Recently relocated to the second level of 112 Gay St., the ministry’s immediate focus is on Thanksgiving food for 40 area families in need.
Drop-off bins for nonperishable food items are available at several Erwin locations, including the first floor of Unicoi County Courthouse; the office Unicoi County High School, Family Medical Associates at 108 Gay St. and Carroll’s Furniture near Food Lion on North Main Avenue.
Frozen turkeys and hams as well as nonperishable food items may be dropped off at Bill Lawson’s law office at 112 Gay St.
Monetary donations to help with the Thanksgiving food outreach may be made to the Joseph’s Helping Hands account at any Mountain Commerce Bank location or by mail to P.O. Box 83, Erwin, TN 37650.
A $45 sponsorship will provide all the makings of Thanksgiving meal and extra groceries for one family. The ministry is a nonprofit organization and all donations are tax deductible.
In operation since 2016, Joseph’s Helping Hands marked its one year anniversary in August.
Founded by Unicoi County High School student Joseph Greene with backing from his grandparents, Lynn and Pam Bradshaw, its mission is to “help children live better” by meeting their needs for clothing, school supplies and other essentials they may be without.
Its thrift store at 111 Union St. opened on Dec. 5 and was available for Unicoi County students to shop for free with a referral from their school. The store was also open for the public to donate good used clothing and household goods and to shop, with proceeds going to supplement the ministry.
The thrift store closed in late October immediately following the Erwin Board of Zoning Appeals’ denial of a sign ordinance variance the Bradshaws requested to keep the shop profitable.
Without the feather flags that were made illegal by this summer’s implementation of Erwin’s new comprehensive sign ordinance, Lynn Bradshaw said the store’s sales dropped by about 90 percent.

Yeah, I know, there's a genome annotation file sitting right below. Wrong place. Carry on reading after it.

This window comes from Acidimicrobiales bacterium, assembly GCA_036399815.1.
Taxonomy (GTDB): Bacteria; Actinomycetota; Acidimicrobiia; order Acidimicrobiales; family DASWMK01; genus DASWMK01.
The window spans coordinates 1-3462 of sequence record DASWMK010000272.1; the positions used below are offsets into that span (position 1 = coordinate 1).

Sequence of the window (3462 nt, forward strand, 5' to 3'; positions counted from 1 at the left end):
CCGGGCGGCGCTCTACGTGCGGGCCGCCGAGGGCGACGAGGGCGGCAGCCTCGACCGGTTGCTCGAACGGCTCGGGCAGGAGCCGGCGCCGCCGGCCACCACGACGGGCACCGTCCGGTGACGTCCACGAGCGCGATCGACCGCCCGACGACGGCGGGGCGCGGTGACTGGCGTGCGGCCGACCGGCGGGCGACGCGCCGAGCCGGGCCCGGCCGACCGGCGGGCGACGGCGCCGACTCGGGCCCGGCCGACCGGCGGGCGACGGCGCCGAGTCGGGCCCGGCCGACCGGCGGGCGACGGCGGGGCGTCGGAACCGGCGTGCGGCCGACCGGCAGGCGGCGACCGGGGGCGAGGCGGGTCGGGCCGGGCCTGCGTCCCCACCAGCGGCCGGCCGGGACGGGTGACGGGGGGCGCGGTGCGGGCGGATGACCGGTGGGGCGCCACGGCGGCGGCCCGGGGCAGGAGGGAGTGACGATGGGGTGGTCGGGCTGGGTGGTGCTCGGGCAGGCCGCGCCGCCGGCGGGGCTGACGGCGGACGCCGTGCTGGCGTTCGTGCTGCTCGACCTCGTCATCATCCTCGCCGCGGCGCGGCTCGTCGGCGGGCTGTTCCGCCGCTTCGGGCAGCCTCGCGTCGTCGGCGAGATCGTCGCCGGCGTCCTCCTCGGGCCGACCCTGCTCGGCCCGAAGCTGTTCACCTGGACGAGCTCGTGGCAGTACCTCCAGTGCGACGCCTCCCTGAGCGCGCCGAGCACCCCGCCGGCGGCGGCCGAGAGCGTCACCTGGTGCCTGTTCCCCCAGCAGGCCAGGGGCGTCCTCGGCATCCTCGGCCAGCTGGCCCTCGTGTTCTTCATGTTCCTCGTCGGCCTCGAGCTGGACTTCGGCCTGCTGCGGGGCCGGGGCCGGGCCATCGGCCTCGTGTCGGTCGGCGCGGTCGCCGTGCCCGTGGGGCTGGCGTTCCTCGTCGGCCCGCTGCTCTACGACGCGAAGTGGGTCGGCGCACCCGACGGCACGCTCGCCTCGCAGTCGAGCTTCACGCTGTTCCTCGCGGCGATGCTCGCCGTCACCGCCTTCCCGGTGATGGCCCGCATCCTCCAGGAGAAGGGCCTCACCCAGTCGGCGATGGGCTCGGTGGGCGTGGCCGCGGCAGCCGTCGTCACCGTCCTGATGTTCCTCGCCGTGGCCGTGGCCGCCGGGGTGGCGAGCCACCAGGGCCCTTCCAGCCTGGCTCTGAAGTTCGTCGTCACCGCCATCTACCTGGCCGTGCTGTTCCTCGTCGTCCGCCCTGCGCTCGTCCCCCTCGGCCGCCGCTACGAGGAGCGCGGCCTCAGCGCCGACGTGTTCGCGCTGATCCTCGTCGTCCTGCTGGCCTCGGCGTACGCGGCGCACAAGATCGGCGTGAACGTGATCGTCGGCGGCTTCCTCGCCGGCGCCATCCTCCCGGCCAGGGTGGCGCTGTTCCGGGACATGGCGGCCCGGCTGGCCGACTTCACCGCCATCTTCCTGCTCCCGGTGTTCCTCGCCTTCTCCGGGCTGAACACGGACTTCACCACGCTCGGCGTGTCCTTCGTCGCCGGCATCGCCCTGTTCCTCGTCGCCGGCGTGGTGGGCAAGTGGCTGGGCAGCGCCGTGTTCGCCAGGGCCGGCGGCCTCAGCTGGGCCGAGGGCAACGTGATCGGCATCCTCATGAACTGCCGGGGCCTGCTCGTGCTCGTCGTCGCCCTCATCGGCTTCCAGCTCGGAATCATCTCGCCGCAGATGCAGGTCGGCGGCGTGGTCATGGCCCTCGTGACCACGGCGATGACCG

Pam Bradshaw said while the store’s sales were only enough to keep its utilities paid, the ministry was just getting a started when the sign ordinance took effect.
Since the store’s closing, she said, Joseph’s Helping Hands moved it base to the second level patio room of their home on Gay Street and is continuing its work to help children and others in need.
Last year, the ministry provided Thanksgiving food boxes to 43 local families in need. At Christmas, it provided food, toys and gifts to 50 families. After the Sevier County fires in late November, it sent a load of supplies to help families there who were impacted.
Pam Bradshaw said all of that work was accomplished mostly out of pocket but also with the support of community.
“Now that the store is closed, she said, “the ministry is still alive and has never been better. We’re still accepting good used items to distribute to people who need them. Right now our big need is for good, clean coats, boots and gloves, outerwear and seasonal clothing that people need.”
The ministry is still accepting referrals of children in need from Unicoi County schools from others in the community who come to its attention by word of mouth.
“Joseph loves this opportunity to minister directly to people’s needs,” she said. “The secondhand store was never part of his plan.”
“The secondhand store was was mine and Lynn’s plan, because we thought that it would be a way to fund it.”
She invited those who wish to help and those in need of more information about Joseph’s Helping Hands to call 423-914-7060.
Email Sue Guinn Legg at email@example.com. Follow her on Twitter @sueleggjcpress. Like her on Facebook at facebook.com/sueleggjcpress.